The helmet is secured on the firefighter’s head through a retention system that consists of a chin strap, webbing (generally Nomex) and sometimes a nape device that goes to the back of the head; both are attached to the helmet and provide adjustment through buckles, slide mechanisms, and hook and loop closure (Velcro®). The trim placed on the outer shell offers enhanced visibility, which together with reflective trim on garments allows firefighters to be distinguished in poor visibility situations. Ear covers extend down from the helmet on the sides and back to provide additional thermal protection to the firefighter head and neck. The covers consist of similar materials to those used in the construction of firefighter garments. In the new 2007 edition of NFPA 1971, ear covers must consist of materials that provide a minimum thermal insulation with a thermal protective performance (TPP) rating of 20.0.

Helmets are now required to be provided with goggles, faceshields or both; however, the latest edition of NFPA 1971 specifies that the goggle need not be affixed to the helmet. Many within the fire service have radically different opinions about the optimal means of eye/face protection. The fact is that faceshields are not primary eye protection, as are goggles, and the faceshields provided on fire service helmets are significantly shorter than industrial faceshields designed for secondary eye protection. Nevertheless, the reliance on these items for any eye protection is sometimes questioned because when worn as part of the helmet, the ability for fire firefighters to clearly see through these items is affected by distortion caused by excessive heat exposure and soiling to which the items are constantly subjected when worn on the helmet. 

In addition to the aforementioned helmet requirements, there are several optional characteristics and features. Many departments display a shield or heraldry signifying the department or the firefighters rank. Some manufacturers have created features that help protect the goggles (when worn on helmets) from dirt and heat to provide undistorted vision when clearly needed. There are also accessories for attaching thermal imaging cameras, lights, and other devices.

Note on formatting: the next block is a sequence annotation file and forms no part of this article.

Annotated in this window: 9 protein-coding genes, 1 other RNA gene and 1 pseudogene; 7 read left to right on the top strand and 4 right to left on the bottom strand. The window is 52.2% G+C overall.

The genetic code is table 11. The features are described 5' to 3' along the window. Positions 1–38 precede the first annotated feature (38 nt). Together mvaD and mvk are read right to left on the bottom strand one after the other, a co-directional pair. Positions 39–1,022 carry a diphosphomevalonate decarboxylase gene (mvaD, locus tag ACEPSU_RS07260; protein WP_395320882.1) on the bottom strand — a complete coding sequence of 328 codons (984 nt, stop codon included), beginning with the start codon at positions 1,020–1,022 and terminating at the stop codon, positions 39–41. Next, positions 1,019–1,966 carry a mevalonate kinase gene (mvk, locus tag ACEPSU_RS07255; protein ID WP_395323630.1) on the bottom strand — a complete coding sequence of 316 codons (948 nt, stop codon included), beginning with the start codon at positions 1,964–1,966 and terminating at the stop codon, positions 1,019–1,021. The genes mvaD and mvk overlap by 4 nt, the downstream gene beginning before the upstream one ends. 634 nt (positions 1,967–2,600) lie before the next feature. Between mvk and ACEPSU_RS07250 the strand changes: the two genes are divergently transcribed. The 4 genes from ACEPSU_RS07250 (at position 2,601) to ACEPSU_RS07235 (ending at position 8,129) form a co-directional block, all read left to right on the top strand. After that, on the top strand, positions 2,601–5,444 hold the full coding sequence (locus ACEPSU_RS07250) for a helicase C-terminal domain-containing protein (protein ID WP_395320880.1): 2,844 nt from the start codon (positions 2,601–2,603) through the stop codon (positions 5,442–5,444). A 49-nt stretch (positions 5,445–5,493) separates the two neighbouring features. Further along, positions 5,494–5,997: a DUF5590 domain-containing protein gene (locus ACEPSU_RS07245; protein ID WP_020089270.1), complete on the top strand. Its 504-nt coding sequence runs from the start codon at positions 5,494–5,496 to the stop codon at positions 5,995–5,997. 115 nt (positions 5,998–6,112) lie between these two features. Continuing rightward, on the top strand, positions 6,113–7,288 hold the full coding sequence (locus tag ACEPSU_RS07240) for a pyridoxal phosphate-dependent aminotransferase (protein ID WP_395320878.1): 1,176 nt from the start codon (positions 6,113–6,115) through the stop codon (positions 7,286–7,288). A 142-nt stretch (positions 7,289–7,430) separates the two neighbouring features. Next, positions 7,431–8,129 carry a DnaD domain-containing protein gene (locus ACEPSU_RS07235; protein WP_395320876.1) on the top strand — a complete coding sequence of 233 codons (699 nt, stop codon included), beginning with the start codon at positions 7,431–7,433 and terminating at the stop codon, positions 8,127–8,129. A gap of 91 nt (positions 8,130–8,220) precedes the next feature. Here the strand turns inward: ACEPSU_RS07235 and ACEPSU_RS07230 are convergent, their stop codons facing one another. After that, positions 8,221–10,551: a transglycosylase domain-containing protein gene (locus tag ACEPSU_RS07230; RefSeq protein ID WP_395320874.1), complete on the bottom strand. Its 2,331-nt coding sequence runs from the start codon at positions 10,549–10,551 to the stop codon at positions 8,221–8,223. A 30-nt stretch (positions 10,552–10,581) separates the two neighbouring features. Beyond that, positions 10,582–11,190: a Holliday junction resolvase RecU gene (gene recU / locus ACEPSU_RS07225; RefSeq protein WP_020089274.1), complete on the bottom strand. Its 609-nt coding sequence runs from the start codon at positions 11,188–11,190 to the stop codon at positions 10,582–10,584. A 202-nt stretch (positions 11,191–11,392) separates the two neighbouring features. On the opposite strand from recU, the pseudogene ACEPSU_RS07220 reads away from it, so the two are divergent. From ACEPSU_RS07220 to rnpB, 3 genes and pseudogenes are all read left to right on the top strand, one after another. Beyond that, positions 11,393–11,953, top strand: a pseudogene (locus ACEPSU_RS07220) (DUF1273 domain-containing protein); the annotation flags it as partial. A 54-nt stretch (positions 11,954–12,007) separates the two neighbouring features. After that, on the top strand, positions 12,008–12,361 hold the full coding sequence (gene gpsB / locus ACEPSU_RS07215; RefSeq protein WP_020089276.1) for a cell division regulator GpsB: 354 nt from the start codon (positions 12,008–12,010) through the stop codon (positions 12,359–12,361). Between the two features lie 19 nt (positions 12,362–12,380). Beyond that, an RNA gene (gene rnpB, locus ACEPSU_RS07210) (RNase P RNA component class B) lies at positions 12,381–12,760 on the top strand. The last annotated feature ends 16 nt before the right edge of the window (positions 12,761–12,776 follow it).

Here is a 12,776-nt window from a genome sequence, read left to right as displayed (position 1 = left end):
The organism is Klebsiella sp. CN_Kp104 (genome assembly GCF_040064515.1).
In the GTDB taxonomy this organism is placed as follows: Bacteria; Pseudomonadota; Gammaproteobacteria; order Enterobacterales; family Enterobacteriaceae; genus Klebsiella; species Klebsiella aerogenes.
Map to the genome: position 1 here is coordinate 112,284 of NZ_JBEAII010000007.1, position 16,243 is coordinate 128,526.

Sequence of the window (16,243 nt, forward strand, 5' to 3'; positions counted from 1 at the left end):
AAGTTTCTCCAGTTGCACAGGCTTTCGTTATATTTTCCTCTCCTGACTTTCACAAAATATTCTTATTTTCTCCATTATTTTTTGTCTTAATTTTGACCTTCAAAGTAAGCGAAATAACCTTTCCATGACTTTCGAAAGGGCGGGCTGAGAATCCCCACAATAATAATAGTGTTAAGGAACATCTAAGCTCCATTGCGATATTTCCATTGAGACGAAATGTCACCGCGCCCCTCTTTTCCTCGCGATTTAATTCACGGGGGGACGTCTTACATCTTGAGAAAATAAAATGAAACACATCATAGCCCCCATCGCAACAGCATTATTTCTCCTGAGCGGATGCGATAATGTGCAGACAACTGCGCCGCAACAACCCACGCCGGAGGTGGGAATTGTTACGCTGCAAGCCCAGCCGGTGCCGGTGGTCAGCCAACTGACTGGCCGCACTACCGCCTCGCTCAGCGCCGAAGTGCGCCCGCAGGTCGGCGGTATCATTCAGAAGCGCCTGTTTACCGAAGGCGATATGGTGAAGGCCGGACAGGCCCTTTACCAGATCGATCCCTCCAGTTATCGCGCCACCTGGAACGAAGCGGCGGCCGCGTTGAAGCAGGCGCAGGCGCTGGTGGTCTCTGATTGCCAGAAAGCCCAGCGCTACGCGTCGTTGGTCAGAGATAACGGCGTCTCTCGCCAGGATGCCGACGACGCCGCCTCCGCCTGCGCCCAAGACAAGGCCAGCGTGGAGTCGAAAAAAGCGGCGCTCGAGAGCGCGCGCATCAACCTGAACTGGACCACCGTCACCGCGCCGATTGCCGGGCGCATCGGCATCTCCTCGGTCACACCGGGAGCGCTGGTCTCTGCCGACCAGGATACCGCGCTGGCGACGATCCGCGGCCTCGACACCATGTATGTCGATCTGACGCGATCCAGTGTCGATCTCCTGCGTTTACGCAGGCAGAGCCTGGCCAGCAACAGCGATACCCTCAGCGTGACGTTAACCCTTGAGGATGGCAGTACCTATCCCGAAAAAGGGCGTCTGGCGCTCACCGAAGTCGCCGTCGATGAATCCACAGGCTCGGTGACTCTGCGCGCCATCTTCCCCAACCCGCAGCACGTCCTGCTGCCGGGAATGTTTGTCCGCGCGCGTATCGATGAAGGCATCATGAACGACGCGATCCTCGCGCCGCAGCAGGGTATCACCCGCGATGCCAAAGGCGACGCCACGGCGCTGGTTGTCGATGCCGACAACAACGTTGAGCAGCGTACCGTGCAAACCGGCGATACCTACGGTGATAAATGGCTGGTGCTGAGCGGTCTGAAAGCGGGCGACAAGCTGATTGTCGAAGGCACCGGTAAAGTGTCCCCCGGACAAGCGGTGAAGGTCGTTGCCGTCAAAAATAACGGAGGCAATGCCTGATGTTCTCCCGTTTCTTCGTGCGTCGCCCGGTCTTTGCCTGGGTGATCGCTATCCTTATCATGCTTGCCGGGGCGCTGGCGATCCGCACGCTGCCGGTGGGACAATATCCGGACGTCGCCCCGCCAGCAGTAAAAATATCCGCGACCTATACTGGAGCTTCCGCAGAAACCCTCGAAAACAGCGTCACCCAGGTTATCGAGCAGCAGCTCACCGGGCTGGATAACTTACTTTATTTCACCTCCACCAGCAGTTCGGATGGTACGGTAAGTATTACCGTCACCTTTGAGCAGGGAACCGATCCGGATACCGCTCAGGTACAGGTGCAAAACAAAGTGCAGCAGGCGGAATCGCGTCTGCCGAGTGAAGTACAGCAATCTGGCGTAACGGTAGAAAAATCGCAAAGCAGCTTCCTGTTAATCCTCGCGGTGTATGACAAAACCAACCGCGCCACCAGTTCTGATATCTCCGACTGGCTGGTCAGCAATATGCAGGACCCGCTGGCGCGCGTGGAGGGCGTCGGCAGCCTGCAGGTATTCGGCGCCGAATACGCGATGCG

Hoods
Protective hoods have become an integral part of the firefighting ensemble. Minimum performance specifications for hoods exist in the NFPA 1971 standard. Intended as an interface item of protective clothing, separate hoods are typically constructed of knitted material with a face opening to fit around the breathing apparatus mask and "bib" extensions of the material to remain tucked under the firefighter's coat.  In NFPA 1971, protective hoods have a lower thermal insulation requirement than garments (a TPP rating of 20, compared to the minimum 35 required for garments), but still have to meet all of the flame and heat resistance requirements typically associated with garment materials. As a consequence, protective hoods are heavy single ply or double ply materials using Nomex®, PBI®, P84®, Basofil®, Kevlar®, and FR rayon fibers. 

Owing to their knit constructions, hoods are typically "one size fits all" but must be carefully selected to fit properly with the other equipment, primarily the SCBA facepiece.  Because hoods are repeatedly stretched over the facepiece and the wearer's head, some hoods quickly lose their shape and can fail to properly protect the firefighter.  NFPA 1971 has attempted to address this requirement with a test for measuring the hood face opening size after repeated donnings and doffings of the hood on a manikin headform.

Features for hoods are relatively simple.  These usually consist of: the type of face opening (some hoods are designed to accommodate specific respirator facepieces); the length of the sides, front, and back (sometimes referred to as "bibs"); and ventilation areas.  Some heavyweight hood materials use mesh materials in the ear region to permit easier communication, but this feature also reduces protection.  One style of hood uses mesh on the top of the hood (sitting underneath the helmet) to provide a means for heat to escape.

Some of the reluctance to use hoods has been due to resistance by some firefighters to the idea of total encapsulation of the body.  Many more traditional firefighters claim that they use their ears as "early warning" sensors to detect excessive heat and know when to leave. Unfortunately, the sensitivity of ears to heat also makes them very vulnerable to high heat. Hoods have repeatedly demonstrated their effectiveness in covering those exposed portions of the face not covered by other elements of the ensemble.

Check back for part two of this series, which will address gloves and footwear as the other two primary elements of the firefighter protective ensemble.